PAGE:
res judicata


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Related to res judicata: Issue preclusion

res judicata

(rēz jo͞o'dĭkā`tə): see jeopardyjeopardy,
in law, condition of a person charged with a crime and thus in danger of punishment. At common law a defendant could be exposed to jeopardy for the same offense only once; exposing a person twice is known as double jeopardy.
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References in periodicals archive ?
We do not find any merit either in petitioners' assertions that the instant case must be deemed barred by res judicata and the 'law of the case' principle in light of this court's earlier decision,' it added.
45) Under the Scots law of res judicata, a dismissal for lack of title and interest was not viewed as an adjudication of the merits of the underlying claim and thus left other interested litigants free to pursue the claim.
If res judicata prevented a mortgagee from acting on a subsequent default even after an earlier claimed default could not be established, the mortgagor would have no incentive to make future timely payments on the note.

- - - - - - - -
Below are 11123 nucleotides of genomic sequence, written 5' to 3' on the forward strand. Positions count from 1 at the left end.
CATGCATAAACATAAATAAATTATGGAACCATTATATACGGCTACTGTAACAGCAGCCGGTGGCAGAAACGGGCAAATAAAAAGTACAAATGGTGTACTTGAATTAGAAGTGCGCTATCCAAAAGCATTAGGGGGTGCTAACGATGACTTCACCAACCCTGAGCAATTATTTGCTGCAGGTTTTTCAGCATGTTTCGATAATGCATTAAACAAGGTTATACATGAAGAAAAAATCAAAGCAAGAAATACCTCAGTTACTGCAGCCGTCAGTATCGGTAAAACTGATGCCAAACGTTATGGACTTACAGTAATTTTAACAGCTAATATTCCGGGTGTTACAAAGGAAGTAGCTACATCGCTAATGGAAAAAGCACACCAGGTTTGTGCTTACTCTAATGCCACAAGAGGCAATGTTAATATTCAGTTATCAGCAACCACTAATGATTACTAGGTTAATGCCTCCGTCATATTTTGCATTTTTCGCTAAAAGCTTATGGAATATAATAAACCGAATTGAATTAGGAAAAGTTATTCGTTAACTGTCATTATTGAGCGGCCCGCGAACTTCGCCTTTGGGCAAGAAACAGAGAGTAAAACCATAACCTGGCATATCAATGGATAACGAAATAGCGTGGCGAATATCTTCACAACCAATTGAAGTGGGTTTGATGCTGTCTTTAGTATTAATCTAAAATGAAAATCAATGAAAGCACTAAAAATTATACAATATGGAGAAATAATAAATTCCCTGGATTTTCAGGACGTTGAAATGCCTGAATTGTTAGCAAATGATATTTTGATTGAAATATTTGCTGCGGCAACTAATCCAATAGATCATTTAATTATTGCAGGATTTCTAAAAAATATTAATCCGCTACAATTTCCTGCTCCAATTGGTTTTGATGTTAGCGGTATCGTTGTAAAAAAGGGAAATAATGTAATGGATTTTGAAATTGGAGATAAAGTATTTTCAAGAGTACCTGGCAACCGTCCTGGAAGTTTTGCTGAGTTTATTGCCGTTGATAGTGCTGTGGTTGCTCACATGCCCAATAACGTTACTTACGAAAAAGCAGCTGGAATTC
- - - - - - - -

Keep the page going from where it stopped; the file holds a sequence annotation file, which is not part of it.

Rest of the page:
As the Fifth District concluded, ' [i]f a "new and independent right to accelerate" exists in a res judicata analysis, there is no reason it would not also exist vis-a-vis a statute of limitations issue,'" Pariente wrote.
modification, has not remained faithful to the res judicata principle it
214) Preclusive symmetry exists when a lawsuit will have the same res judicata effect on both plaintiffs and defendants.
6015(g)(2), there is an exception to res judicata when a requesting spouse did not meaningfully participate in the prior court proceeding.
27(b)(1): "Opinions that are not published shall not be cited in any other action or proceeding except to establish res judicata or collateral estoppel, or in a continuing criminal action.
Accordingly, if the plaintiff can make out a breach of contract, and is not prevented from doing so by a foreign judgment which renders the matter res judicata, the claim for damages should be successful.
The European decision regarding mortgages in Swiss Francs is a crucial res judicata for borrowers, and it is one of the strongest weapons in the borrowers' arsenal in their effort to alleviate the burden of debt which they are facing.
Conversely, "the doctrine of collateral estoppel, a narrower species of res judicata, precludes a party from relitigating in a subsequent action or proceeding an issue clearly raised in the prior action or proceeding, and decided against that party or those in privity, whether or not the tribunals or causes of action are the same.